Claims For Inadequate Security and Excessive Force

It is not uncommon for private security officers to act too aggressively and injure someone in the process of doing their job.  When excessive force is used, even where the use of some force was lawful, the injured victim may be entitled to compensation.  On the other end of the spectrum, is the situation in which security personnel do not fulfill their duty to protect others in the business they were employed to protect.  When someone is injured on business property (such as a bar or restaurant) by a third-party assault, there may be a negligence cause of action against the business for the inaction of their security staff.

Excessive Force Claims

Under California law, a private person (including a security officer) can arrest someone for a public offense committed or attempted in their presence. They can also arrest someone who has committed a felony although not in their presence. That felony has to have actually been committed, and the security officer must have reasonable cause for believing the person arrested committed the offense. In addition to this general rule, retailers and their security staff have additional rights to stop and arrest people for shoplifting when they have "probable cause to believe the person detained was attempting to unlawfully take or has taken any item from the premises".   California Penal Code Section 490.5.

One thing common to all of these laws is that the actions of the security staff must be "reasonable" in terms of the amount of force used to apprehend and detain the subject.  When someone commits a crime, their right to be free from unnecessary force or violence still remains.  California Civil Code Section 43.  What force is reasonable under the circumstances of an arrest or detention is something that always depends on the particular facts of the case.  For example, when a subject is being taken into custody but passively resists (by not complying with instructions) they cannot lawfully be struck in the face with a closed fist.  Such force would be excessive and maybe even criminal.  Likewise, even someone who physically resists arrest without a weapon cannot be beaten into submission with a baton or club with strikes to the face and head.  The use of potentially deadly force in that scenario would likewise be excessive.  

When the force exceeds the limits of what was reasonable the person injured may bring a claim against the security employees and their employer for assault, battery, false imprisonment, and certain statutory violations.  Compensation may include recovery for pain and suffering, medical expenses, lost income and perhaps punitive damages. 

Security Neglect - Failure to Protect

In general, a business owner or one in control of property has a duty to “use reasonable care to protect their guests from another person's harmful conduct on their property if the owner can reasonably anticipate such conduct.”  California Civil Jury Instructions, No. 1005.  Perhaps the most important issues in these cases are whether the harmful conduct could be anticipated and whether there was time to intervene in some fashion.  To prove the owner and/or their security staff could anticipate an attack was about to occur, there likely has to be some conflict that precedes the actual assault.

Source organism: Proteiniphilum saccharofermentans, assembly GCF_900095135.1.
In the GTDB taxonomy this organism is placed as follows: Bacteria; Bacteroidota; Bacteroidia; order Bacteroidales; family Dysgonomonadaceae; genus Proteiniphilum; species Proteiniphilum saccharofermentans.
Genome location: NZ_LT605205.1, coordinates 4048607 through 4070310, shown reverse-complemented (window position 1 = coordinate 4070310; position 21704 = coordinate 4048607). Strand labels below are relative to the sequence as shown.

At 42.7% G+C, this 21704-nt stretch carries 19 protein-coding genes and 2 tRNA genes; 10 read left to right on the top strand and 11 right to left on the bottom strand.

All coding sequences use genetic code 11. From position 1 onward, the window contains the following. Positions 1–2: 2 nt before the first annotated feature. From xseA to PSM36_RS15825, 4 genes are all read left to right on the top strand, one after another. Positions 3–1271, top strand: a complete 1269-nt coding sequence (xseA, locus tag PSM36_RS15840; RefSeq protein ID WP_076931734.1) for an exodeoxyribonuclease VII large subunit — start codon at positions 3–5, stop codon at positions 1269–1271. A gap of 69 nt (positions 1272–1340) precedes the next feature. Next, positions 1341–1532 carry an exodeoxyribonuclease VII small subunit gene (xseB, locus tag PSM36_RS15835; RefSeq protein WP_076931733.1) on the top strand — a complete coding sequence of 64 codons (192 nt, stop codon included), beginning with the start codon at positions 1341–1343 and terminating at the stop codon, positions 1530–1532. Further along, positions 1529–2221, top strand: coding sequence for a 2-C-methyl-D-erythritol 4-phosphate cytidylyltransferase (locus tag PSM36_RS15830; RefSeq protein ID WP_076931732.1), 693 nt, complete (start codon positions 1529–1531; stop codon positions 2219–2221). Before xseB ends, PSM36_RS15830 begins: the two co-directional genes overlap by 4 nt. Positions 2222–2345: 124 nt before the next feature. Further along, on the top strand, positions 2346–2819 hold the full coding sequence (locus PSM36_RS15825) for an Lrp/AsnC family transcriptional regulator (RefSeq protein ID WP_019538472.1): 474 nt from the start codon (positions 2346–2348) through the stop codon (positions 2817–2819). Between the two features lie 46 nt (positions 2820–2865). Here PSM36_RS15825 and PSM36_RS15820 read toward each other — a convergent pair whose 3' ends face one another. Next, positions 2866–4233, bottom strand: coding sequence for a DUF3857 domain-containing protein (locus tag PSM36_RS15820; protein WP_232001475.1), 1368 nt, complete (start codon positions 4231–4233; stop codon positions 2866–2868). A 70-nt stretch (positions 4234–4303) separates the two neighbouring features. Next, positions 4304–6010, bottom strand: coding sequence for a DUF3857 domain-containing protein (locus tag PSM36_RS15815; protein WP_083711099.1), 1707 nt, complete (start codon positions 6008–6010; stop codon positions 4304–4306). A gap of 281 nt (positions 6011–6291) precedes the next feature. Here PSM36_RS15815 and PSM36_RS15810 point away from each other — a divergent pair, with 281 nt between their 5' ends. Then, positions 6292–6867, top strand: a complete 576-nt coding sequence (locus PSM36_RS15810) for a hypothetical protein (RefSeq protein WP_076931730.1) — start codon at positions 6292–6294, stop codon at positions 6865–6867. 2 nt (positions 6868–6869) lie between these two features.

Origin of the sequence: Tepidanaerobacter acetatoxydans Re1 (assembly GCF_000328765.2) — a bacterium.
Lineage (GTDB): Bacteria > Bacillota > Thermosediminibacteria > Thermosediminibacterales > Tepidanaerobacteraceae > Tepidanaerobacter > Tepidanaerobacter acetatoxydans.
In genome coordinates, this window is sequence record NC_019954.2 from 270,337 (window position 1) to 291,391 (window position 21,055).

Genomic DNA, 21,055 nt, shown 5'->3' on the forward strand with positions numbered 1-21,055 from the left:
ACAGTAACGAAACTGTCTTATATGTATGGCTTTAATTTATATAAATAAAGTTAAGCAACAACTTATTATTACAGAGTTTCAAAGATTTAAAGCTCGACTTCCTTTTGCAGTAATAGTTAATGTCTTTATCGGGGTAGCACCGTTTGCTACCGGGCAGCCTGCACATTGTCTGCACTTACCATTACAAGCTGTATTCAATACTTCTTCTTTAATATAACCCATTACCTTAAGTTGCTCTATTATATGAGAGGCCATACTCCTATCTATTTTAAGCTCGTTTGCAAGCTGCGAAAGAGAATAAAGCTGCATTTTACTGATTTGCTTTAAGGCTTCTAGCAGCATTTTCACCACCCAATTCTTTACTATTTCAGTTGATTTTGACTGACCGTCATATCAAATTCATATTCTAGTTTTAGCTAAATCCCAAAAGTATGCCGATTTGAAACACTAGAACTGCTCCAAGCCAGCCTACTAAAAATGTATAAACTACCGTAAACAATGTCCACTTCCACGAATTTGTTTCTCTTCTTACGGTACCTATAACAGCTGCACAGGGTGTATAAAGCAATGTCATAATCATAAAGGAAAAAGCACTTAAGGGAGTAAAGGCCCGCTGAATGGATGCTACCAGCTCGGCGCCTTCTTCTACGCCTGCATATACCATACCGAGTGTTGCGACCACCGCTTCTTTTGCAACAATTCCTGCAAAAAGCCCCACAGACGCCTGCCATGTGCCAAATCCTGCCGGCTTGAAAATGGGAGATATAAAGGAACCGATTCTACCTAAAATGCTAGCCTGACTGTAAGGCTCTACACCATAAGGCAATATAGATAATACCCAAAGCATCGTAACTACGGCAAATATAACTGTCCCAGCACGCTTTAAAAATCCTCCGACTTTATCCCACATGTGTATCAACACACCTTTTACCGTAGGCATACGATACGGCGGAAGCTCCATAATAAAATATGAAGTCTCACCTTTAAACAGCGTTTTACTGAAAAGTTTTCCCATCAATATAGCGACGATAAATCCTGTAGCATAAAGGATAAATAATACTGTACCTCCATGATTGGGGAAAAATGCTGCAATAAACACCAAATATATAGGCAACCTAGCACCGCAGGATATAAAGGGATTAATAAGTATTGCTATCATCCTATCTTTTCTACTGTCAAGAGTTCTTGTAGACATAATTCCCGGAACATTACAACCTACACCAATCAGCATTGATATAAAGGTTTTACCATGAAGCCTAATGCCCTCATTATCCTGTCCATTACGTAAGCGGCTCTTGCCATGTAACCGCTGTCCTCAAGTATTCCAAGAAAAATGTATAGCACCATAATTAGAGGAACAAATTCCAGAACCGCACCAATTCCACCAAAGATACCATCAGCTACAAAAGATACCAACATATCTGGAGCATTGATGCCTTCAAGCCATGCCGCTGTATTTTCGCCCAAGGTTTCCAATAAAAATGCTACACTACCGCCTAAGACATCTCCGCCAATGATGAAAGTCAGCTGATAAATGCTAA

For example, in one case handled by this office, a family was seated at a table inside of a restaurant for the father's birthday celebration.  At an adjacent table a group of four younger people, who had been drinking, were seated.  One of the male patrons made some unappreciated comments about the family, and a verbal confrontation followed.  At least two restaurant employees observed the argument.  The younger group was asked to leave.  In the process of walking out, one of the men rushed back past an employee and toward the family before striking his victim in the face.  The unruly group then resumed leaving, only to wait out in the parking lot for another opportunity to attack the father.  The attacker rushed back into the rear patio area of the restaurant and assaulted the victim a second time.  The case against the restaurant for not protecting their guest was eventually settled after a lawsuit was filed.

Not every assault happening on business property is the responsibility of the business owner or their security staff.  In the example above, had it not been for the first assault that occurred in the presence of restaurant employees, it would have been vey difficult to prove the restaurant staff was aware there would be a second, more serious attack.  In addition to a specific warning about an imminent assault, it is sometimes sufficient to prove the business was the site of many earlier assaults, and no security staff was either provided or they were not managed carefully, allowing for the subject attack to occur.  Evidence of prior calls for service to the police can often assist in proving such a case.

If you believe you have been the victim of excessive force or neglect by security and were injured as a result, contacting an Orange personal injury attorney may be the best, first step toward getting compensation for the injuries and damages sustained.  Mr. Ralph has nearly thirty years of experience successfully handling security misconduct claims, and he can be reached at the number below for a free consultation.


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